Will My Criminal Case Go to Trial?
Courtroom dramas on TV or in the movies often show a person being charged with a crime and having their case go to trial. These depictions may cause many to believe that most, if not all, criminal matters are resolved in court.
But that’s not necessarily true. A majority of cases are settled through a plea bargain, which we’ll discuss more later. Whether your criminal case goes to trial really depends on your situation.
What Happens at a Trial?
A trial is where the prosecutor (the person bringing the charges on behalf of the government) attempts to prove that you are guilty. They do this by introducing various pieces of evidence, such as witness testimony or tangible objects.
At the same time, your criminal defense attorney will be working to protect your rights and punch holes in the prosecutor’s arguments. Your lawyer might file motions or make objections to prevent the prosecutor from using certain pieces of evidence against you. They may also present their own evidence to counter the prosecutor’s allegations.
A judge or jury will decide the outcome of your trial. They weigh the evidence introduced by both sides and determine whether the prosecutor proved guilt beyond a reasonable doubt.
What’s a Plea Deal?
A plea deal is an alternative method for resolving a criminal case. Essentially, it’s an agreement between you and the prosecutor. Your defense attorney will negotiate with the prosecutor to seek a favorable outcome through a plea deal, which can help you avoid or minimize some of the penalties you faced for the alleged crime.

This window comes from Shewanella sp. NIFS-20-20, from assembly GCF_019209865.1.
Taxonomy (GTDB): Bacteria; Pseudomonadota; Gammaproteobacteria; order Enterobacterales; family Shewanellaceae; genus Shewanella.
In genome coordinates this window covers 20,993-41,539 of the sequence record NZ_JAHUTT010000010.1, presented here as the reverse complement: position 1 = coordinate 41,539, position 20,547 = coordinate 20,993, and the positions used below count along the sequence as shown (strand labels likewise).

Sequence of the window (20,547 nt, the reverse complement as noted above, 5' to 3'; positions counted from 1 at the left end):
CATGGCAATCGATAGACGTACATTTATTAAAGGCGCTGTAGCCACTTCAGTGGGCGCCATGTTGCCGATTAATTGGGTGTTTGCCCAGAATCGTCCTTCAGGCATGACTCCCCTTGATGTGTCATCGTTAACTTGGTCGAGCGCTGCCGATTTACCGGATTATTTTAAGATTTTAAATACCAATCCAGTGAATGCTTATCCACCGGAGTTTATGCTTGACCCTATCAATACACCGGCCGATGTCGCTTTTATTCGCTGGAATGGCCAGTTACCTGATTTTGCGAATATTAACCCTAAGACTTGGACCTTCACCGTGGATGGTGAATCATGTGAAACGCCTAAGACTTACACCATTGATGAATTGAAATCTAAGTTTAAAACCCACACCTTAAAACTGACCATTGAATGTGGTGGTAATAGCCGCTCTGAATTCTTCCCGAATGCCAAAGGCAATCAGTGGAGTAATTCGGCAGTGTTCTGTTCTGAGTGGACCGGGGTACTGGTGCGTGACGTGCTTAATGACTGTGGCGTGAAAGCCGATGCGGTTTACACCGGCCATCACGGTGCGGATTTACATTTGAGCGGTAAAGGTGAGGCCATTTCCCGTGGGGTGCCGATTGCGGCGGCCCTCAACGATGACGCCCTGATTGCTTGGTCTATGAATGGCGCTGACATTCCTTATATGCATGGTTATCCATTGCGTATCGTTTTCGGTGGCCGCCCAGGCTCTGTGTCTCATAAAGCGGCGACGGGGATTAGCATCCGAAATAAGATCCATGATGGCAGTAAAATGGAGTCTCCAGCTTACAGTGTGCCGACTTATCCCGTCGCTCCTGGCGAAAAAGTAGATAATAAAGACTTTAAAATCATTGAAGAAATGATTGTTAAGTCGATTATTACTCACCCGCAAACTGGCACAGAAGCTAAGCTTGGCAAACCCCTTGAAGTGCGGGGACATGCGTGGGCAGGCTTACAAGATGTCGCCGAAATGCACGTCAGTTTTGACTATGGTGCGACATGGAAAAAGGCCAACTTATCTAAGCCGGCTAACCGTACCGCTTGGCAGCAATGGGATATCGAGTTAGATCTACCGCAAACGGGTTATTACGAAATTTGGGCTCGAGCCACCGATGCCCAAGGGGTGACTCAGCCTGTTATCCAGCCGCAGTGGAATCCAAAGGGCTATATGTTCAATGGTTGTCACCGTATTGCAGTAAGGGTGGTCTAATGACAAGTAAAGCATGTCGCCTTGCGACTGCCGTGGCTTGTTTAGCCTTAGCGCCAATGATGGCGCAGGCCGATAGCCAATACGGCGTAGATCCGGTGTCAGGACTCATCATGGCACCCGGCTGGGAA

In exchange for your pleading guilty, the prosecutor might agree to:
- Pursue lesser charges,
- Drop one or more of the charges against you, or
- Recommend a reduced sentence.
Generally, a plea deal is arranged when the prosecution has a strong case against the accused and would likely obtain a guilty verdict if the case went to trial. Yet, it can also be negotiated if the prosecutor wants the defendant’s cooperation in a separate matter. Greater leniency may be granted in exchange for the individual’s help.
Plea deals typically happen at the early stages of a criminal case. That said, a bargain between the defense and prosecution can be struck at nearly any time.
Note that when you accept a plea deal, you agree to plead guilty to the alleged offense. Thus, like being found guilty at trial, a plea deal will result in a conviction on your criminal record.
How Does a Plea Deal Differ from a Trial?
Many differences exist between plea deals and trials. One of the most notable is that your case will likely not be heard by a judge or jury (although a judge will have to approve the bargain your lawyer and the prosecutor arranged). It’s tough to predict how the finders of fact will analyze and interpret evidence to determine whether the prosecutor met their burden of proof. In a way, you have more control over what happens in your case than if you left the decision up to a judge or jury.